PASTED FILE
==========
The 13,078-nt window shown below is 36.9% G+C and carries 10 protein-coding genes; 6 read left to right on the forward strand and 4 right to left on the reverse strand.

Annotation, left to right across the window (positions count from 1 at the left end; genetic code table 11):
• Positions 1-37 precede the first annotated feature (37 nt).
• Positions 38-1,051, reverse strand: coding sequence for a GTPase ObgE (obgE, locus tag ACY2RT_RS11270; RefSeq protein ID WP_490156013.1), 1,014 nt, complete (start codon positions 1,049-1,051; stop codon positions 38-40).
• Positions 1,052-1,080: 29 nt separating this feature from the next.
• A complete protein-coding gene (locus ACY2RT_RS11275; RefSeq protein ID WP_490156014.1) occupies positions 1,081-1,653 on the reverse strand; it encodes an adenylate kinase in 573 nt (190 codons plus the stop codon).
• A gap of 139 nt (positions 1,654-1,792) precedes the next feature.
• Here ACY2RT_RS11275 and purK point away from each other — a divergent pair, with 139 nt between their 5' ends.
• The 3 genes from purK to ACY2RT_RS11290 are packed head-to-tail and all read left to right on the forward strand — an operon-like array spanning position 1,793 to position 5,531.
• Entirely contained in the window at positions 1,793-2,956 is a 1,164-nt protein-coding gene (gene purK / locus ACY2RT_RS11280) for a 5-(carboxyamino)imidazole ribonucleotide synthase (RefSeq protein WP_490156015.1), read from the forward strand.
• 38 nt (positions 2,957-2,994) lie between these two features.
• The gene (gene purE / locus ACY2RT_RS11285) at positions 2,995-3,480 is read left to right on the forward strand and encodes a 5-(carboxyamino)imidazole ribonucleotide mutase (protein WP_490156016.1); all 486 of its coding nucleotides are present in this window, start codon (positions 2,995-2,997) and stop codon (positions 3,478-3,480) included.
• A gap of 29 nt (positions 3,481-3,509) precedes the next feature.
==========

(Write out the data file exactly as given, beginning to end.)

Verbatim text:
The 13,078-nt window shown below is 36.9% G+C and carries 10 protein-coding genes; 6 read left to right on the forward strand and 4 right to left on the reverse strand.

Annotation, left to right across the window (positions count from 1 at the left end; genetic code table 11):
• Positions 1-37 precede the first annotated feature (37 nt).
• Positions 38-1,051, reverse strand: coding sequence for a GTPase ObgE (obgE, locus tag ACY2RT_RS11270; RefSeq protein ID WP_490156013.1), 1,014 nt, complete (start codon positions 1,049-1,051; stop codon positions 38-40).
• Positions 1,052-1,080: 29 nt separating this feature from the next.
• A complete protein-coding gene (locus ACY2RT_RS11275; RefSeq protein ID WP_490156014.1) occupies positions 1,081-1,653 on the reverse strand; it encodes an adenylate kinase in 573 nt (190 codons plus the stop codon).
• A gap of 139 nt (positions 1,654-1,792) precedes the next feature.
• Here ACY2RT_RS11275 and purK point away from each other — a divergent pair, with 139 nt between their 5' ends.
• The 3 genes from purK to ACY2RT_RS11290 are packed head-to-tail and all read left to right on the forward strand — an operon-like array spanning position 1,793 to position 5,531.
• Entirely contained in the window at positions 1,793-2,956 is a 1,164-nt protein-coding gene (gene purK / locus ACY2RT_RS11280) for a 5-(carboxyamino)imidazole ribonucleotide synthase (RefSeq protein WP_490156015.1), read from the forward strand.
• 38 nt (positions 2,957-2,994) lie between these two features.
• The gene (gene purE / locus ACY2RT_RS11285) at positions 2,995-3,480 is read left to right on the forward strand and encodes a 5-(carboxyamino)imidazole ribonucleotide mutase (protein WP_490156016.1); all 486 of its coding nucleotides are present in this window, start codon (positions 2,995-2,997) and stop codon (positions 3,478-3,480) included.
• A gap of 29 nt (positions 3,481-3,509) precedes the next feature.